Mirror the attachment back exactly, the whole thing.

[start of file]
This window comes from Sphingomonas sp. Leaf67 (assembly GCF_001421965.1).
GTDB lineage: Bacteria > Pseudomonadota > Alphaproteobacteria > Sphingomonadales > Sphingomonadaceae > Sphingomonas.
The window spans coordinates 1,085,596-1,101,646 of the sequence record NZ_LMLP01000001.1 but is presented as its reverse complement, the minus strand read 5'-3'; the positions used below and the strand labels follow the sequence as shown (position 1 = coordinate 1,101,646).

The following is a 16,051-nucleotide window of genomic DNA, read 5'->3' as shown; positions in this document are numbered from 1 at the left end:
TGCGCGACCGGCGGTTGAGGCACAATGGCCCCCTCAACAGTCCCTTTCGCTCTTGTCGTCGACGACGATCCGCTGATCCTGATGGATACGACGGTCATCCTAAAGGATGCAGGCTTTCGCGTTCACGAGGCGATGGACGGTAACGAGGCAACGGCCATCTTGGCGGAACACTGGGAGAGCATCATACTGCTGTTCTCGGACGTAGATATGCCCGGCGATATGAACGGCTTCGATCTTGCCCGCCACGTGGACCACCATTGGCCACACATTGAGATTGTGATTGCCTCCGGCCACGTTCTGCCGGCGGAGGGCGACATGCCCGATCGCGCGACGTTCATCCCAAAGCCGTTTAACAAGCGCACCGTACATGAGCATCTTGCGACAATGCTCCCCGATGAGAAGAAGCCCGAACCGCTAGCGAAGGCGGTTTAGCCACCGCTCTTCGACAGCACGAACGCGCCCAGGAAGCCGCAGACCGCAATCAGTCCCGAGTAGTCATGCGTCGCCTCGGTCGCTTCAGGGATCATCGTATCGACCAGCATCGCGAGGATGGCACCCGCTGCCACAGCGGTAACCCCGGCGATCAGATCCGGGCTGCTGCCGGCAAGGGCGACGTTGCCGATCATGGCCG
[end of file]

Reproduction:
This window comes from Sphingomonas sp. Leaf67 (assembly GCF_001421965.1).
GTDB lineage: Bacteria > Pseudomonadota > Alphaproteobacteria > Sphingomonadales > Sphingomonadaceae > Sphingomonas.
The window spans coordinates 1,085,596-1,101,646 of the sequence record NZ_LMLP01000001.1 but is presented as its reverse complement, the minus strand read 5'-3'; the positions used below and the strand labels follow the sequence as shown (position 1 = coordinate 1,101,646).

The following is a 16,051-nucleotide window of genomic DNA, read 5'->3' as shown; positions in this document are numbered from 1 at the left end:
TGCGCGACCGGCGGTTGAGGCACAATGGCCCCCTCAACAGTCCCTTTCGCTCTTGTCGTCGACGACGATCCGCTGATCCTGATGGATACGACGGTCATCCTAAAGGATGCAGGCTTTCGCGTTCACGAGGCGATGGACGGTAACGAGGCAACGGCCATCTTGGCGGAACACTGGGAGAGCATCATACTGCTGTTCTCGGACGTAGATATGCCCGGCGATATGAACGGCTTCGATCTTGCCCGCCACGTGGACCACCATTGGCCACACATTGAGATTGTGATTGCCTCCGGCCACGTTCTGCCGGCGGAGGGCGACATGCCCGATCGCGCGACGTTCATCCCAAAGCCGTTTAACAAGCGCACCGTACATGAGCATCTTGCGACAATGCTCCCCGATGAGAAGAAGCCCGAACCGCTAGCGAAGGCGGTTTAGCCACCGCTCTTCGACAGCACGAACGCGCCCAGGAAGCCGCAGACCGCAATCAGTCCCGAGTAGTCATGCGTCGCCTCGGTCGCTTCAGGGATCATCGTATCGACCAGCATCGCGAGGATGGCACCCGCTGCCACAGCGGTAACCCCGGCGATCAGATCCGGGCTGCTGCCGGCAAGGGCGACGTTGCCGATCATGGCCG